Sleep. We all need it. We all enjoy it. But then why are so many us not getting enough of it? Our fast paced modern-day lifestyle, child raising, work and our extensive exposure to brightly lit electronic screens could be considered the major culprits. The Healthy People 2020 recommends sleeping time should be more than 7 hours a night. However, many of us get less than 6 hours of sleep a night. Various studies have suggested sleep loss correlates with excess fatty tissue and obesity. A recent review in the Journal of the Academy of Nutrition and Dietetics dives deeper into this investigation.
It has been proposed that those that receive less than 6 hours of sleep may fall victim to the following;
- An increase in calorie intake – Whether it be out of boredom or a hormonal response, those that receive less sleep may eat more food. Studies have shown that sleep loss may increase the hormone ghrelin, the hormone responsible for appetite, and decrease the hormone leptin which is responsible for fullness This leaves people feeling hungry and reaching for the potato chips. In addition, some studies have suggested people crave items higher in fat if they are sleep deprived. Therefore, not only are people hungry, they are hungry for items that tend to have more calories
- A decrease in energy output – Most people would believe if they are awake longer then they would burn more calories, but they are wrong. Sleep loss is often associated with a higher level of tiredness. Sleep deprived people tend to not have the energy to perform higher levels of activity such as walking or jogging and prefer lower level activities such as sitting.
- Altered Metabolism – Loss of sleep may alter your metabolism. During sleep loss, the hormone cortisol may increase which can encourage the storage of fat. In addition, there have been studies demonstrating sleep deprivation may lead to insulin insensitivity, which can cause an increase in fat storage and change in body composition. Other changes in the body that might occur include loss of muscle mass.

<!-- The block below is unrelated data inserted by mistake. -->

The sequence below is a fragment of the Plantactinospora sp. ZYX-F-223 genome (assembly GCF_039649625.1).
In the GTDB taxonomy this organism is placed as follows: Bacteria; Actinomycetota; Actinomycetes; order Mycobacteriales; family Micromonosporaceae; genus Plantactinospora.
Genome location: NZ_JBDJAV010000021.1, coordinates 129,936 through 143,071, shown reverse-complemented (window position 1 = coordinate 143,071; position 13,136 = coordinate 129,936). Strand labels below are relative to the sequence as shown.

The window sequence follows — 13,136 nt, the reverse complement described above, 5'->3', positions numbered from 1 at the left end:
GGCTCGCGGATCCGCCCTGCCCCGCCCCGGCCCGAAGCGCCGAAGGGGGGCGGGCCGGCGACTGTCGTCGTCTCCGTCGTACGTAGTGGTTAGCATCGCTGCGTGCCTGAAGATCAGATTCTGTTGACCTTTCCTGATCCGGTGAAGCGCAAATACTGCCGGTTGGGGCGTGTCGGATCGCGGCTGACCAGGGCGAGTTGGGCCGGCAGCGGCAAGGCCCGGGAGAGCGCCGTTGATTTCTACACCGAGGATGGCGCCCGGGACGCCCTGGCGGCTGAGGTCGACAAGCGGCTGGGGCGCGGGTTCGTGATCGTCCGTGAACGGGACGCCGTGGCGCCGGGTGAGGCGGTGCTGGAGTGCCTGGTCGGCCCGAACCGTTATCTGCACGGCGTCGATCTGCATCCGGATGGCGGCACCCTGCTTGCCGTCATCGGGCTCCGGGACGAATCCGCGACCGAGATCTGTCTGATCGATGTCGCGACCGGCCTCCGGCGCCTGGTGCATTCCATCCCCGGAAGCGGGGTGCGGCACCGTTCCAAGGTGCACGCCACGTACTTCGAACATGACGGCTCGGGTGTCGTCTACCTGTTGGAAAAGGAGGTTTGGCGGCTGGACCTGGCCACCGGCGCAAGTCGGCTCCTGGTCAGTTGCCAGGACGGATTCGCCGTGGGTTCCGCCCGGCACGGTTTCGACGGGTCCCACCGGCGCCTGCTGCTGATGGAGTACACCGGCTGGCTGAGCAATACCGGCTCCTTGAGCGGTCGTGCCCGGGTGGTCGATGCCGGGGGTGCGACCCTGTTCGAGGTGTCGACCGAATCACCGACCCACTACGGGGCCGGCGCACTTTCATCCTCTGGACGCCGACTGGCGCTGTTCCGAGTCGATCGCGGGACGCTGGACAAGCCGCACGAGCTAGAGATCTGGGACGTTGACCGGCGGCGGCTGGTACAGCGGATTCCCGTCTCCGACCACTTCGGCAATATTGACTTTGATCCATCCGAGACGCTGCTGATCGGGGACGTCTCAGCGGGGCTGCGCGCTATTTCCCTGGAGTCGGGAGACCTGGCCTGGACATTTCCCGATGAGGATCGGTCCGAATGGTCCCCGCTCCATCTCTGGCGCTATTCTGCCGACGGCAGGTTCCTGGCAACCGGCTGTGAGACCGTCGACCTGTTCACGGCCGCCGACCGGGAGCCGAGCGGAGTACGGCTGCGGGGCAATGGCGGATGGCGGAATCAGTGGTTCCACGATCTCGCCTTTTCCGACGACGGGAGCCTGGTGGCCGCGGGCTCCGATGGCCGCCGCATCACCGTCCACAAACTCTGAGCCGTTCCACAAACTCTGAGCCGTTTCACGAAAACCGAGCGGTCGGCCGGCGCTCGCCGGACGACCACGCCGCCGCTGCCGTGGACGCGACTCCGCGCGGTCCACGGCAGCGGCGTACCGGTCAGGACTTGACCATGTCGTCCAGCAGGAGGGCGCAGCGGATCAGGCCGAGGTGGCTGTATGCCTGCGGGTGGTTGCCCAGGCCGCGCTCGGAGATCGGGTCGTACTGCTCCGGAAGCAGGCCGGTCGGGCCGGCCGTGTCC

The exact link between sleep and weight management remains to be unclear. But one thing is certain, sleep is an integral part of our well-being. Including more sleep in you schedule may help you achieve balance in your life and assist you with your weight management goals. Try to identify factors in your life leading to sleep loss such as stress, TV, or excessive computer time before bed and make changes where you can. If sleep loss is related to a medical condition such as insomnia or pain please consult a medical professional. Keeping a journal of your sleep habits and what takes place prior to going to bed may help you identify areas that need improvement. A good nights sleep can help you feel more energized and more in control of your life.
Shlisky, J., Hartman, T., Kris-Etherton, P., Rogers, C., Sharkey, N., & Nickols-Richardson, S. (2012). Partial sleep deprivation and energy balance in adults: An emerging issue for consideration by dietetics practioners. Journal of the Academy of Nutrition and Dietetics, 112(11), 17851797.